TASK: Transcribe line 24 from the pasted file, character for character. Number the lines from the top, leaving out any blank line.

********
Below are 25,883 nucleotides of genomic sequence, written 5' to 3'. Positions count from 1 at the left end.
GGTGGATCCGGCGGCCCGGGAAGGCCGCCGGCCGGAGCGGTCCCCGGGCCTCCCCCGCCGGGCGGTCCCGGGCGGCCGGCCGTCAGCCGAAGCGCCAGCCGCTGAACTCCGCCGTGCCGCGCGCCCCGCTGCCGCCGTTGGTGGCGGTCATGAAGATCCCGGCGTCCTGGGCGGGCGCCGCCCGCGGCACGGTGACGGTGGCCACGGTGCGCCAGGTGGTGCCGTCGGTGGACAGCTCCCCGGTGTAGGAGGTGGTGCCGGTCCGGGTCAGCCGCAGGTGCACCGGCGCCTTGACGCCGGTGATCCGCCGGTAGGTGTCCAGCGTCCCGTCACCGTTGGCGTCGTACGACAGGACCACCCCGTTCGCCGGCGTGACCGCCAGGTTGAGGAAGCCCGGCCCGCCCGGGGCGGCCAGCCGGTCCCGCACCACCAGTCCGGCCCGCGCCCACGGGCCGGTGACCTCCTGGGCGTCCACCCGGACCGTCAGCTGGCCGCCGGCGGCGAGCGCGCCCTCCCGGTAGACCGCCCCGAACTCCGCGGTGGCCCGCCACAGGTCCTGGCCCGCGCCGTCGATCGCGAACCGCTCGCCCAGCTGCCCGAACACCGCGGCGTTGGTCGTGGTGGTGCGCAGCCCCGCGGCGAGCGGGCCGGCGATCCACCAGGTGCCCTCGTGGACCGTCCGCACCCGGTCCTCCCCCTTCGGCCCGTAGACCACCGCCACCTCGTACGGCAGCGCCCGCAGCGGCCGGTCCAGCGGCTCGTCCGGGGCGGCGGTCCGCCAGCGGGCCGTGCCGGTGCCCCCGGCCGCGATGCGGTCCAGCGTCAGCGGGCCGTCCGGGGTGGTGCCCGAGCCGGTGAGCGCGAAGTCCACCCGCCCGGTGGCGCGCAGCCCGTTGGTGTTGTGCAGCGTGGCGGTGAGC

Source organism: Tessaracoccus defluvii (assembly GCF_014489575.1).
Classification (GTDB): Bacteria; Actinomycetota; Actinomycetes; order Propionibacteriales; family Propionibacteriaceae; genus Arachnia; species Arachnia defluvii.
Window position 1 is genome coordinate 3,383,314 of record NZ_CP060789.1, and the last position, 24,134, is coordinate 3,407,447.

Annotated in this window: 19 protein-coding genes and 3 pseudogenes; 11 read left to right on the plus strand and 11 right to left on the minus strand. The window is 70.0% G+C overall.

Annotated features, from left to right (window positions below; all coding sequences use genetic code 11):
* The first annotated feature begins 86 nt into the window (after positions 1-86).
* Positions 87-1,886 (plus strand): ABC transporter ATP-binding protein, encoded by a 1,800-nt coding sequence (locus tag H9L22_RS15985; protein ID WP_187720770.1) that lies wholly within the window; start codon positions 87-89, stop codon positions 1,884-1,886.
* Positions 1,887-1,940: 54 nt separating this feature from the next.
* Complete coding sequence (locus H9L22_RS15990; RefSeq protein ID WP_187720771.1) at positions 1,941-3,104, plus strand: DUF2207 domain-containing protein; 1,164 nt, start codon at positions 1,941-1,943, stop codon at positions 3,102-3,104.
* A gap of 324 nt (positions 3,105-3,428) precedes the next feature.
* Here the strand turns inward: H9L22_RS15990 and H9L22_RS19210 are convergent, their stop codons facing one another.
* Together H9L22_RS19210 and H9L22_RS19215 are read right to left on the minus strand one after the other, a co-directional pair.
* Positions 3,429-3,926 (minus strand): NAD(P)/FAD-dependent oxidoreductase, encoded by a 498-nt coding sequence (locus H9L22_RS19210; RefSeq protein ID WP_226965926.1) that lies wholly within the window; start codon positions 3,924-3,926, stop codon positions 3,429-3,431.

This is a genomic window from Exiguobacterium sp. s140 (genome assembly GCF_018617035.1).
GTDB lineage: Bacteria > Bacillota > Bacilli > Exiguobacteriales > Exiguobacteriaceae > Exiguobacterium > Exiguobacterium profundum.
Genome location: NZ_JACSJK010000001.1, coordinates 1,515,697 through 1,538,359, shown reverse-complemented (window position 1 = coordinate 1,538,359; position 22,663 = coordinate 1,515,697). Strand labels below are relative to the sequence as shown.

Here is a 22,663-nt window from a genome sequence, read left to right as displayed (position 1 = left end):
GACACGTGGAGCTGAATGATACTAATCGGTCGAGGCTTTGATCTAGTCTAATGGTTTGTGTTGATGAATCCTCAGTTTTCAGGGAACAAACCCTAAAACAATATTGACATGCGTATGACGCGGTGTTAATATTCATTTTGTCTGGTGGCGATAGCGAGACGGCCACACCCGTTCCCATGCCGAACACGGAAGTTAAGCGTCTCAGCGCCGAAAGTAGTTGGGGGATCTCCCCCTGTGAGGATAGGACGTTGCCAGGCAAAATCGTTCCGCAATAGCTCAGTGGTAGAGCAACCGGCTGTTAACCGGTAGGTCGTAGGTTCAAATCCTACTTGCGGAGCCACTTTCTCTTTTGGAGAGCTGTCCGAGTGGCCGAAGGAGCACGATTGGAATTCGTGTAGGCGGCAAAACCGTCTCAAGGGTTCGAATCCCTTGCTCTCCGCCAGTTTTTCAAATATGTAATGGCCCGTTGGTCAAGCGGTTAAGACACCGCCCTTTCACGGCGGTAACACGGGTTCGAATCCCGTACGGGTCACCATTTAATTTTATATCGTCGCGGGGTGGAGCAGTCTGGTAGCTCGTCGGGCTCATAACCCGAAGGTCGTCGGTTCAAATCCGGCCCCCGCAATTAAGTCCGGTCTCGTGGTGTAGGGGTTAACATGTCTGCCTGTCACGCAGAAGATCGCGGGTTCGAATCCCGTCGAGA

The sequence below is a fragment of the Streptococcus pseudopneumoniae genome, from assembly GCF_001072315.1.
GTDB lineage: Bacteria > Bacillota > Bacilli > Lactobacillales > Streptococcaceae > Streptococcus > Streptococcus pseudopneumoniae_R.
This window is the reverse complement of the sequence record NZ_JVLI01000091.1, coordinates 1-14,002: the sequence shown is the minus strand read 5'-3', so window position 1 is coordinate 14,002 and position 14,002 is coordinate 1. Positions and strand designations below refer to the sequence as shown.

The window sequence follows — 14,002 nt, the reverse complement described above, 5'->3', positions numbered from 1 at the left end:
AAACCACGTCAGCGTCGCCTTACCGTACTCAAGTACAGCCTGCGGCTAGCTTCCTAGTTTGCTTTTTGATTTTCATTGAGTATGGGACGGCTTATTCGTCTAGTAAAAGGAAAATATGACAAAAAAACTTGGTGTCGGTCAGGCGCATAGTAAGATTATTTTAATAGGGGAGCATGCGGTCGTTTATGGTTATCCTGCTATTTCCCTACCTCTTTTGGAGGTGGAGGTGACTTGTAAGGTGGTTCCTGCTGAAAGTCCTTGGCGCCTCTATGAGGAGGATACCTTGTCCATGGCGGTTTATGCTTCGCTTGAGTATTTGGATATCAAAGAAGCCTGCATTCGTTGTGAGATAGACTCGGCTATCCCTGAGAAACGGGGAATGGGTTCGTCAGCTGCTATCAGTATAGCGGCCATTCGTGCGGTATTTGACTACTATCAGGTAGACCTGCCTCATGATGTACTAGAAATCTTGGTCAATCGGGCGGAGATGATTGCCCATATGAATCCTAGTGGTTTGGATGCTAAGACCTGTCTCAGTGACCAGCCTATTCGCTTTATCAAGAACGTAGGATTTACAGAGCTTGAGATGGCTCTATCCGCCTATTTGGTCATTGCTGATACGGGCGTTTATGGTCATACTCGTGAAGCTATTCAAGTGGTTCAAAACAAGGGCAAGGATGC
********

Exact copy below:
The window sequence follows — 14,002 nt, the reverse complement described above, 5'->3', positions numbered from 1 at the left end: